Posture and keeping the shoulders happy while avoiding injury go hand on hand. Its easy to see how rotator cuff injuries are so common when you look at the size of muscles you are working in opposition to and sometimes against.
The purpose of the rotator cuff is to “rotate” and support the “cuff”. Seems too simple! The cuff the keeping the head of the humorous hugged into its joint/socket so it is a smooth relationship between the bones of the shoulder. This maintains the integrity of the muscles which support and surround the joint. The image provided is a good visual for seeing how the “cuff” is supposed to work in sucking/hugging into the joint.
One of the first goals for maintaining a healthy relationship of the joint and the surrounding muscles are maintaining a healthy posture. Naturally when poor posture pulls the muscles continually into an improper position, over time the imbalances occur where that can become the “new norm” but in the process bring about a number of injuries, including overuse of the biceps, lack of scapular movement, rotator cuff tears or fraying, neck discomfort and mid back pain. Dysfunction of the shoulder can sometimes reveal itself with lower back pain as well when one area of the body is working harder to create movement where another area is not performing.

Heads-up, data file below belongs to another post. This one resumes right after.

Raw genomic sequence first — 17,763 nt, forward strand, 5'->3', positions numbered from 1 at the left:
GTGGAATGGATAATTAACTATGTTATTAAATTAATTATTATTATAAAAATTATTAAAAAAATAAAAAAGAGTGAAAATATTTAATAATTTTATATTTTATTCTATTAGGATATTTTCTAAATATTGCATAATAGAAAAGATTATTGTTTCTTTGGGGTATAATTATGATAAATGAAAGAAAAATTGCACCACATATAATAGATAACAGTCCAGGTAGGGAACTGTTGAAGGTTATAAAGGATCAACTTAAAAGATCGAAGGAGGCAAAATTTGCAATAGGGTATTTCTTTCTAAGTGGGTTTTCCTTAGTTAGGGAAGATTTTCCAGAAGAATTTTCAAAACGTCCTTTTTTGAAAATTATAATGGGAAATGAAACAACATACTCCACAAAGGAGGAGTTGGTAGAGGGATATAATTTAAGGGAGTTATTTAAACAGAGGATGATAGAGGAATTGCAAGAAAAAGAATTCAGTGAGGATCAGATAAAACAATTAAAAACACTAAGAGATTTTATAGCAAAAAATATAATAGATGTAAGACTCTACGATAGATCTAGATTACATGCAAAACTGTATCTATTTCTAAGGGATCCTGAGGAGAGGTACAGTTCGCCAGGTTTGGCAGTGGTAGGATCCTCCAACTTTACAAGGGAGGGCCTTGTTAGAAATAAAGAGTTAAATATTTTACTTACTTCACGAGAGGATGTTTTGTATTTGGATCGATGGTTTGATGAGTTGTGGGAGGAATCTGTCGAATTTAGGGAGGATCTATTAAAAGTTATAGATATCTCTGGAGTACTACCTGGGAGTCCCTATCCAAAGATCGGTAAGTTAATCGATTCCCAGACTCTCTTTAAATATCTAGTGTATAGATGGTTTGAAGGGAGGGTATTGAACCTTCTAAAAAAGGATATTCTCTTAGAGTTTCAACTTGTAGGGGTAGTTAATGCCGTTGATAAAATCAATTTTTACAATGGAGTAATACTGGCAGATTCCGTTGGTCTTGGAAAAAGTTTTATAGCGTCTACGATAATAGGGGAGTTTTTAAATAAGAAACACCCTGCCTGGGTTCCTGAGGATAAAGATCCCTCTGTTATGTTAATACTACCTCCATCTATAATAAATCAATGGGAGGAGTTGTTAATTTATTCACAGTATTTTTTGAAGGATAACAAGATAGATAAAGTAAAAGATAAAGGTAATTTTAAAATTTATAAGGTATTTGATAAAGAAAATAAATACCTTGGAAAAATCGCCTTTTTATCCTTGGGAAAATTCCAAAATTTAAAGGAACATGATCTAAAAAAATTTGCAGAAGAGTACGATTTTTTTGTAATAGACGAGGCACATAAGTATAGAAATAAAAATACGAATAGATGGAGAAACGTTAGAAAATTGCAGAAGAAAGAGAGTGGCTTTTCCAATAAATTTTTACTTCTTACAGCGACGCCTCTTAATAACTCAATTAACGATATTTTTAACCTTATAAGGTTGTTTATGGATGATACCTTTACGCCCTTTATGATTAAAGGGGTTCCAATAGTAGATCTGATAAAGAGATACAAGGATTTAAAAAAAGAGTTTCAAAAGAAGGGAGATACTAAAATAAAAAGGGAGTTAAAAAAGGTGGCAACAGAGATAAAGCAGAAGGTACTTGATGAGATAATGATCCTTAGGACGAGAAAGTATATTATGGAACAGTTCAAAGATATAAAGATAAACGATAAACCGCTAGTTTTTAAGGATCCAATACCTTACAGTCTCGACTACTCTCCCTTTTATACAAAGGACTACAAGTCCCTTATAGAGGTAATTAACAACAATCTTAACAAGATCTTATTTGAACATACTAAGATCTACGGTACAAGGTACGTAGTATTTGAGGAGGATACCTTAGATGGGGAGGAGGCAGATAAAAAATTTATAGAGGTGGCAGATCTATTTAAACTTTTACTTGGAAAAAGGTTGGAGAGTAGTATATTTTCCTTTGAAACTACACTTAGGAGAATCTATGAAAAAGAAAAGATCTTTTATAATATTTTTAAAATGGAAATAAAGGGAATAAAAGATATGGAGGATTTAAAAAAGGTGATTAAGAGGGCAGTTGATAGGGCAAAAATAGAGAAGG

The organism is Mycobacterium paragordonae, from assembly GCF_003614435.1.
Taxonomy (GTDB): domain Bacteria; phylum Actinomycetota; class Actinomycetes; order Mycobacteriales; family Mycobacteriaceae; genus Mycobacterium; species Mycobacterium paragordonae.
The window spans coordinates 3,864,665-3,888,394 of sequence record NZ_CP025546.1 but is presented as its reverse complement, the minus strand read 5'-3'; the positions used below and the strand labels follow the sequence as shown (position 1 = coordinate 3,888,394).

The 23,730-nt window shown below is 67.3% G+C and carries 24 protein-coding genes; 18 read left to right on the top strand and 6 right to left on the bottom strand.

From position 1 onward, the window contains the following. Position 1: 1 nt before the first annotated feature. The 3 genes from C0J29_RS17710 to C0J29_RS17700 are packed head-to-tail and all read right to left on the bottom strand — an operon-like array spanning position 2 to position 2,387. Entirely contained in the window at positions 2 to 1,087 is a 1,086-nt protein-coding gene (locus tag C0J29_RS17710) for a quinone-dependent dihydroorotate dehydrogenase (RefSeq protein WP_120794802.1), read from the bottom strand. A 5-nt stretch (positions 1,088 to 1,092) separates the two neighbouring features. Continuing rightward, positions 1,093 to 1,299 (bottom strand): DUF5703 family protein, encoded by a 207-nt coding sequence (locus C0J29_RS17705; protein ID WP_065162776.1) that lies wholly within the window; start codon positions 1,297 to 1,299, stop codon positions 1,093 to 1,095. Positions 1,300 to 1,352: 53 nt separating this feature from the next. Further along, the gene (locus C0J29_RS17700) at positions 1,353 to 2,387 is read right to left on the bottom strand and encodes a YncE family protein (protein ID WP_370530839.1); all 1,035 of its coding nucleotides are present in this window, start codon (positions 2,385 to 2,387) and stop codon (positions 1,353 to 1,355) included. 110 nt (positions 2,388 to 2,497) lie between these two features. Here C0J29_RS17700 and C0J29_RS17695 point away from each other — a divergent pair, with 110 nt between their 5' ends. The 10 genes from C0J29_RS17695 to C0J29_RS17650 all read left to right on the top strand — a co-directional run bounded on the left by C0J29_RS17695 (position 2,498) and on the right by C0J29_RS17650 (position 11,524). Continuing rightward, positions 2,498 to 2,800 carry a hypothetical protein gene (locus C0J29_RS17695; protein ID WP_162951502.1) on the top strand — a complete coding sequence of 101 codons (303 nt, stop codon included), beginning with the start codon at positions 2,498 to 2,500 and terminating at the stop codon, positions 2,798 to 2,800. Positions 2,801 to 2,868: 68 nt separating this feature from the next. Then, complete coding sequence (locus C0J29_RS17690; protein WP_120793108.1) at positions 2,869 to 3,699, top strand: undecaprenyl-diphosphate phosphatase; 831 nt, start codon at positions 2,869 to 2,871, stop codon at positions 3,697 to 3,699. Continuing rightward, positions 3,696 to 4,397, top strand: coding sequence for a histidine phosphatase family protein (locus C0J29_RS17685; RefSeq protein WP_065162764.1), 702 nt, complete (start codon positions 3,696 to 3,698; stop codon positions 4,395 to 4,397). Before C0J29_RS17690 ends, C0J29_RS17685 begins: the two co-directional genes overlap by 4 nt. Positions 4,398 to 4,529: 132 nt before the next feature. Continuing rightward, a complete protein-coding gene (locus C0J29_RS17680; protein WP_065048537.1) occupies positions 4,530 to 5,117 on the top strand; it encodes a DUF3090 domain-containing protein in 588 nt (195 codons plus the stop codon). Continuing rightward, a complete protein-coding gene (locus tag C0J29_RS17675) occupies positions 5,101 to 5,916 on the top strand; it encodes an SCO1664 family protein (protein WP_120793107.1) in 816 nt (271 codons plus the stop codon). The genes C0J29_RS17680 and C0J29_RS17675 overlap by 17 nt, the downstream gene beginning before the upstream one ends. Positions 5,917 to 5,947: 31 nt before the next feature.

The most common muscular imbalance comes from the pecs i.e. chest vs the rotator cuff. The rotator cuff muscles are small vs the pec muscle is large and usually extraordinarily strong because A) we live life in front of us and B) some of the most popular exercises are chest press and push-ups!
The next common imbalance comes from the rotator cuff itself. It consists of 4 muscles each of which surround the joint and function to create nearly 360 degrees worth of movement, think circles in every plane of motion! We will discuss proper position but not balancing the rotator cuff itself as that would be custom to the individual to avoid injury in a delicate location of the body.
The following stretches are designed the assist in stretching the pecs and putting your shoulder in a proper position to reduce the imbalances and tug of war that can occur in the shoulder.